Tuesday, August 18, 2009

The Great Music Industry Debate

I was listening to a report on Marketplace regarding the music industry and it's absolute freefall in sales that it's experiencing right now. The segment was humoring the idea of bringing back the vinyl record in order to boost sales (kind of like blindly wishing for a time machine). The heart of this discussion is that vinyl records had one thing that MP3's can't seem to exploit. Packaging and artwork. The second part of that being more important being that LP's didnt just come in paper bags. The artwork was vital to the projection of the music, and in these days when visuals account for much more of our experience, all the more essential.

The artwork told the story. It was half if not more of what was being sold on the racks than the music itself. Most small record label owners I know understand this, but some just can't seem to get their head around it. Some see the CD/web page/LP artwork as being a nesseccary evil that should be expedited in order for the music to be released to the public. Although it's easy for me to note this issue being that I'm in the business of creating and preparing said artwork.

Put it this way. 500 years ago, most people (albeit the wealthy) would experience music in the form of an Opera house. The promoters of those operas understood that they couldn't just hire the best singers. They needed the BEST costumes and the BEST sets built. That's because music was only half of the experience. The visuals were just as important, and still are.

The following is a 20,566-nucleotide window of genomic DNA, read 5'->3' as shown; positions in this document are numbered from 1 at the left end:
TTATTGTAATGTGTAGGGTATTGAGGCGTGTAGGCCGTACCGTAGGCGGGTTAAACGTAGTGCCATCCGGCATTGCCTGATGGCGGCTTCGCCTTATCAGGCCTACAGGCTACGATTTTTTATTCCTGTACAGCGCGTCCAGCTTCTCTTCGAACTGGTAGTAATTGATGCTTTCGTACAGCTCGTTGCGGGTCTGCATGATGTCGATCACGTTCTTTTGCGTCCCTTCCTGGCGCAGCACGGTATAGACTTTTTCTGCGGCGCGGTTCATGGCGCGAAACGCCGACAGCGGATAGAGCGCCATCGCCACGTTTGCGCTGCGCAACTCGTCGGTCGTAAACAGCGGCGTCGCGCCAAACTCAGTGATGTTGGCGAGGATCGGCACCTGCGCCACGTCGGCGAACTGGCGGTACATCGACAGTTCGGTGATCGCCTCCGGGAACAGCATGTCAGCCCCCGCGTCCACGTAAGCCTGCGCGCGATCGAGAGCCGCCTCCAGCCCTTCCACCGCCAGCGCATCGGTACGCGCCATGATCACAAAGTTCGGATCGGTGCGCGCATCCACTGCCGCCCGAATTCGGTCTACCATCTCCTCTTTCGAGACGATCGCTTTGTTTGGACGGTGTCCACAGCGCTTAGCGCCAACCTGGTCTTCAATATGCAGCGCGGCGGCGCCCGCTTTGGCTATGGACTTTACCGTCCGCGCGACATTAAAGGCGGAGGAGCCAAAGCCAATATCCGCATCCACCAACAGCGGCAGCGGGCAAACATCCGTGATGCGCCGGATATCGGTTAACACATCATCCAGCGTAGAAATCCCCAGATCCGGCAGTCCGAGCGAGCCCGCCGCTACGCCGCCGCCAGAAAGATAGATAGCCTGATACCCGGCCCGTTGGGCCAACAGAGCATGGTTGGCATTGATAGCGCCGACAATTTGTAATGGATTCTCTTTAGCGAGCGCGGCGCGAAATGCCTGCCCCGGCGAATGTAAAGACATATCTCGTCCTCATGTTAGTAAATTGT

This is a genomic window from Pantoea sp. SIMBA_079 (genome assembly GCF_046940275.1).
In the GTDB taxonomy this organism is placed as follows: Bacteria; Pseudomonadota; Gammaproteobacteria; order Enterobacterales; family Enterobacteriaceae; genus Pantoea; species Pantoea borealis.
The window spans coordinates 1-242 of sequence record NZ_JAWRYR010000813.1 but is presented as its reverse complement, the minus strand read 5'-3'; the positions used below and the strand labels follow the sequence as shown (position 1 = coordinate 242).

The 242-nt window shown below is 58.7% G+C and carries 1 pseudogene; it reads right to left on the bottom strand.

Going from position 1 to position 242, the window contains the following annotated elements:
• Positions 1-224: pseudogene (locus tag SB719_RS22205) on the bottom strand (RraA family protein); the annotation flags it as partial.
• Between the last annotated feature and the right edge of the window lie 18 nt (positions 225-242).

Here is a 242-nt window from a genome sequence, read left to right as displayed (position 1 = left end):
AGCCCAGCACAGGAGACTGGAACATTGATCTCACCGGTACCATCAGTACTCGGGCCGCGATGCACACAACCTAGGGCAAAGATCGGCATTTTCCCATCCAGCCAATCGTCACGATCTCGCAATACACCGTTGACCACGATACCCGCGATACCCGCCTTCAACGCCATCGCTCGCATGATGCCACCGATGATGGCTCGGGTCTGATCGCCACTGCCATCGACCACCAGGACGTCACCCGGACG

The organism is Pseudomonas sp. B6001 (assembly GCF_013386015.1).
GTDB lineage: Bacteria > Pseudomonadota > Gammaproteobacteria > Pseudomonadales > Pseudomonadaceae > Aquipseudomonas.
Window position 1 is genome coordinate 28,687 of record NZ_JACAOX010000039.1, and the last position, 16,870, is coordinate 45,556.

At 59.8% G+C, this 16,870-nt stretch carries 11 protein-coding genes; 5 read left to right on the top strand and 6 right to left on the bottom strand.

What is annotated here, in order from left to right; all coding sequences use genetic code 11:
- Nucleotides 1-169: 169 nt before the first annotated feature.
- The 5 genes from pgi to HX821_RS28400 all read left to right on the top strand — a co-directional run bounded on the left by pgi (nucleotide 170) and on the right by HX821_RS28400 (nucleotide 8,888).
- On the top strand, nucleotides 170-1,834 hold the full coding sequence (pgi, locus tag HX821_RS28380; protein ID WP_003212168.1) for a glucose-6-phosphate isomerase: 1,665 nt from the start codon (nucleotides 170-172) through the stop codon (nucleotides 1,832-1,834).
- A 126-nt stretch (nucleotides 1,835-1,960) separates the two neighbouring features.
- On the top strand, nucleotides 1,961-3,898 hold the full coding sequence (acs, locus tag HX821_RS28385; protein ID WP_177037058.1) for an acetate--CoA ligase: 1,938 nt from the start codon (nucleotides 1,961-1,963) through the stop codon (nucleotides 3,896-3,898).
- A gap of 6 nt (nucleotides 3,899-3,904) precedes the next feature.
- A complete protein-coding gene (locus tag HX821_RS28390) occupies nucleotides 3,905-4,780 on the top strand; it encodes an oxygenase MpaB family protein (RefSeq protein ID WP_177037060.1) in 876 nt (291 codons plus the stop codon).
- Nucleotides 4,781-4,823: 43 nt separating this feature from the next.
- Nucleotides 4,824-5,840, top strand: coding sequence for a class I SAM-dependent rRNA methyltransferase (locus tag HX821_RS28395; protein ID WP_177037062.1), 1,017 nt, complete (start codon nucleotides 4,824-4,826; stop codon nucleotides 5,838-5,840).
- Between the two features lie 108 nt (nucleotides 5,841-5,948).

One suggestion I would have for the major record companies is to cut all salaries of remaining staff across the board. Take those savings and pump them into R & D for new platforms/formats/methods of selling music for dollars and cents. iTunes had a great model, but even they understood that it was temporary.

Some ideas that myself and some friends of mine who are involved in software development (and ex-record industry folks), would be to create a digital box set. Based on the AIR platform, these digital sets would be downloaded, and, not just include music, but also artwork, videos, live simulcast, ringtones and other items that wouldn't be as easy to copy. Sure, you might be able to email and self distribute the separate items, but, it would defeat the purpose. The point being, to harness the experience and ownership of the music, rather than just selling a folder of MP3 files.

Anyways, I think this is probably the direction the music and entertainment industries are likely to head in. Calling it 'added value' kind of oversimplifies it, but it'll be way in which music 'selling' can get back on it's feet again.

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